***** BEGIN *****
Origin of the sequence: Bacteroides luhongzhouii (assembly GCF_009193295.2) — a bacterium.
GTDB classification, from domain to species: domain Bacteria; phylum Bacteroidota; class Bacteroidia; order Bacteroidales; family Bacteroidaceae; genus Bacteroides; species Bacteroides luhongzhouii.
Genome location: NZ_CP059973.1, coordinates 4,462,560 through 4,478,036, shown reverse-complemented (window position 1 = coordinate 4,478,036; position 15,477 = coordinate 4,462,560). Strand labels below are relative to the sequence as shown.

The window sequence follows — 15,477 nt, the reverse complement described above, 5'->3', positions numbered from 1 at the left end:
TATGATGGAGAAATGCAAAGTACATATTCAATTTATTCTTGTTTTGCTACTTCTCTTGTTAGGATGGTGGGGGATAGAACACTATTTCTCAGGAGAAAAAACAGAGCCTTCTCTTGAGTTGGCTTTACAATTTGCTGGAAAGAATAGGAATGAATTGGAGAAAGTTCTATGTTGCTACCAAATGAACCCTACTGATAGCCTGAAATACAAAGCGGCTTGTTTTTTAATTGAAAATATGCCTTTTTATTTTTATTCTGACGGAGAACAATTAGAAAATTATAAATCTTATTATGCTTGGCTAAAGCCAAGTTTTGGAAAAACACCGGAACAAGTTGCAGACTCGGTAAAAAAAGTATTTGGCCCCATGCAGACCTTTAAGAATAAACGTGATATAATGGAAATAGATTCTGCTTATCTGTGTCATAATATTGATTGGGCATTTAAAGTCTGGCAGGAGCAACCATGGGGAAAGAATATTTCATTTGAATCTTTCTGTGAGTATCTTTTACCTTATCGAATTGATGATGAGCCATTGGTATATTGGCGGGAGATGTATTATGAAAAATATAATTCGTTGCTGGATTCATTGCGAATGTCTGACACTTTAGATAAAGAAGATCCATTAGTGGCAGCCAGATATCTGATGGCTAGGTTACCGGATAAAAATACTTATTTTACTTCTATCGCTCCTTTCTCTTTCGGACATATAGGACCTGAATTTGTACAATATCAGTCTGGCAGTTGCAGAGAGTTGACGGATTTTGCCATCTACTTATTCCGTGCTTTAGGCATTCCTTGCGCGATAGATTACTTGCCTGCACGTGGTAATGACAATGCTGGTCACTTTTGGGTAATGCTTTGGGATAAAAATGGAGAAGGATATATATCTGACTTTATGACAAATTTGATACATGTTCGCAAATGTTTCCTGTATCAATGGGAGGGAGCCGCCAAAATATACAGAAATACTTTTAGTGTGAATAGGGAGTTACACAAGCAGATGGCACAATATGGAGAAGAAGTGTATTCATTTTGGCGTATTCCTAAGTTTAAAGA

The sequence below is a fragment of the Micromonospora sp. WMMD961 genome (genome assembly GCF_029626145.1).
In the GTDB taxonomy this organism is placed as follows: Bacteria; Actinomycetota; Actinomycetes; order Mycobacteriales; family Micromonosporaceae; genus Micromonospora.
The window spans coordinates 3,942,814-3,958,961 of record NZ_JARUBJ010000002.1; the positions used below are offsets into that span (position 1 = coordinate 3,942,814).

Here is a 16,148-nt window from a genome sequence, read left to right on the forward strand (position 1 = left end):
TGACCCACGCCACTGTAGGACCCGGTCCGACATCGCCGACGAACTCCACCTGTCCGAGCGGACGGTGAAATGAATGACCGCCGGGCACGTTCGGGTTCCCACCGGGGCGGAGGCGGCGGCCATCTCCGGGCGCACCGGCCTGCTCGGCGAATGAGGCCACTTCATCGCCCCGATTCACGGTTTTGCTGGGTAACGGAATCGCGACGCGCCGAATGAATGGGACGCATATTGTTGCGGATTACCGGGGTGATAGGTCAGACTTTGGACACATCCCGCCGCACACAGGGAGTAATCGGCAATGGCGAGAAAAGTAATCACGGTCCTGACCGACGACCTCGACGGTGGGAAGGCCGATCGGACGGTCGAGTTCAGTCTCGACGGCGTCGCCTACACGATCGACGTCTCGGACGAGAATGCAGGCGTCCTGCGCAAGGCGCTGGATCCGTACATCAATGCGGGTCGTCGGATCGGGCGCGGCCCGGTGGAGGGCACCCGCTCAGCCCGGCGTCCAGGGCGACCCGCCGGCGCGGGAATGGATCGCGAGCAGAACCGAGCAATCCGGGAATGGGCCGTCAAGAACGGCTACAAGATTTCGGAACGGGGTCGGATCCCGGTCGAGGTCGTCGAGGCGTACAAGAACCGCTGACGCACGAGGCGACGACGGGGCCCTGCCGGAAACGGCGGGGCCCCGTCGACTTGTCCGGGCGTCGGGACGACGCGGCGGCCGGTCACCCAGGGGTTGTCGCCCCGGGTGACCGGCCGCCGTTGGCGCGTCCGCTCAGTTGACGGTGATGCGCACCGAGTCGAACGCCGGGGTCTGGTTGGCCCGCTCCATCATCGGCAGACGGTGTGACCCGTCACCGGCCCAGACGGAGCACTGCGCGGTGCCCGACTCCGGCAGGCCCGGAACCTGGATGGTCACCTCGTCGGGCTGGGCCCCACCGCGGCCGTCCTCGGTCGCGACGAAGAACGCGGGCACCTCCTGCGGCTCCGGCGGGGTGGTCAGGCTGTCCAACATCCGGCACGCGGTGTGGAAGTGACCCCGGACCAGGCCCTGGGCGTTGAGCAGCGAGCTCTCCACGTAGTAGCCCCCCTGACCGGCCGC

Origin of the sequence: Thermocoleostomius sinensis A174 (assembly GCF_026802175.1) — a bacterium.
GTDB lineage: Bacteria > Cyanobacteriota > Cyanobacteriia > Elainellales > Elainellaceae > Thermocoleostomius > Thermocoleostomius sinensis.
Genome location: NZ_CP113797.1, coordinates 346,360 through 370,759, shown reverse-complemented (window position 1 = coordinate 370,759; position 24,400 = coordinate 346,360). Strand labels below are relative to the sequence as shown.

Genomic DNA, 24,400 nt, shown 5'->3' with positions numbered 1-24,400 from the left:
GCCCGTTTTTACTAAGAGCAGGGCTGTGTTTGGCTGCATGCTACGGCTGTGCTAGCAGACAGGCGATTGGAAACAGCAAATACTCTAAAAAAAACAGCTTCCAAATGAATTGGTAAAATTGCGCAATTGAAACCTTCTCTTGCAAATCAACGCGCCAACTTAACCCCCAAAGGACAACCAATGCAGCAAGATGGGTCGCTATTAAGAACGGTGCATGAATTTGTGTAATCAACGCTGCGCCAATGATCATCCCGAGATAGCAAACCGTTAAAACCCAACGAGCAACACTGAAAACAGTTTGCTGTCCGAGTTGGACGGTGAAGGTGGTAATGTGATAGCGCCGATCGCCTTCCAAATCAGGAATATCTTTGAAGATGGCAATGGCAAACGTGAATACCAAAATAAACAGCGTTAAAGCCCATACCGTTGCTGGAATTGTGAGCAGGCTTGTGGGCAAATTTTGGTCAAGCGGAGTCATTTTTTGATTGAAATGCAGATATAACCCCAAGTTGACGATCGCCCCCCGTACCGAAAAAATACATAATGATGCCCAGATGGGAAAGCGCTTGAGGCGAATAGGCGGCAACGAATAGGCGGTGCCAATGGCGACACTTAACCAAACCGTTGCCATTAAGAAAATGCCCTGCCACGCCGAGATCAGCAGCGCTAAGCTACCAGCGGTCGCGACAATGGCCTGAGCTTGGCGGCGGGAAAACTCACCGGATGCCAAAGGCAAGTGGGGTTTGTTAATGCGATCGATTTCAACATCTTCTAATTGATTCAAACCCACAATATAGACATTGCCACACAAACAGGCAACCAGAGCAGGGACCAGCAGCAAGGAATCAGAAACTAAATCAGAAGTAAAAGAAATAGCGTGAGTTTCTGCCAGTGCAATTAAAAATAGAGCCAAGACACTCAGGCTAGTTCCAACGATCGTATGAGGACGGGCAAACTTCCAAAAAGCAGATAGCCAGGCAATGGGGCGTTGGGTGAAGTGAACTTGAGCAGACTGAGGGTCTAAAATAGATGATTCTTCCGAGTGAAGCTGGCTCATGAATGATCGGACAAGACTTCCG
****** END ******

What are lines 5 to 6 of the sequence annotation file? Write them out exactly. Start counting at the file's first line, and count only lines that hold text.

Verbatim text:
TATGATGGAGAAATGCAAAGTACATATTCAATTTATTCTTGTTTTGCTACTTCTCTTGTTAGGATGGTGGGGGATAGAACACTATTTCTCAGGAGAAAAAACAGAGCCTTCTCTTGAGTTGGCTTTACAATTTGCTGGAAAGAATAGGAATGAATTGGAGAAAGTTCTATGTTGCTACCAAATGAACCCTACTGATAGCCTGAAATACAAAGCGGCTTGTTTTTTAATTGAAAATATGCCTTTTTATTTTTATTCTGACGGAGAACAATTAGAAAATTATAAATCTTATTATGCTTGGCTAAAGCCAAGTTTTGGAAAAACACCGGAACAAGTTGCAGACTCGGTAAAAAAAGTATTTGGCCCCATGCAGACCTTTAAGAATAAACGTGATATAATGGAAATAGATTCTGCTTATCTGTGTCATAATATTGATTGGGCATTTAAAGTCTGGCAGGAGCAACCATGGGGAAAGAATATTTCATTTGAATCTTTCTGTGAGTATCTTTTACCTTATCGAATTGATGATGAGCCATTGGTATATTGGCGGGAGATGTATTATGAAAAATATAATTCGTTGCTGGATTCATTGCGAATGTCTGACACTTTAGATAAAGAAGATCCATTAGTGGCAGCCAGATATCTGATGGCTAGGTTACCGGATAAAAATACTTATTTTACTTCTATCGCTCCTTTCTCTTTCGGACATATAGGACCTGAATTTGTACAATATCAGTCTGGCAGTTGCAGAGAGTTGACGGATTTTGCCATCTACTTATTCCGTGCTTTAGGCATTCCTTGCGCGATAGATTACTTGCCTGCACGTGGTAATGACAATGCTGGTCACTTTTGGGTAATGCTTTGGGATAAAAATGGAGAAGGATATATATCTGACTTTATGACAAATTTGATACATGTTCGCAAATGTTTCCTGTATCAATGGGAGGGAGCCGCCAAAATATACAGAAATACTTTTAGTGTGAATAGGGAGTTACACAAGCAGATGGCACAATATGGAGAAGAAGTGTATTCATTTTGGCGTATTCCTAAGTTTAAAGA

The sequence below is a fragment of the Micromonospora sp. WMMD961 genome (genome assembly GCF_029626145.1).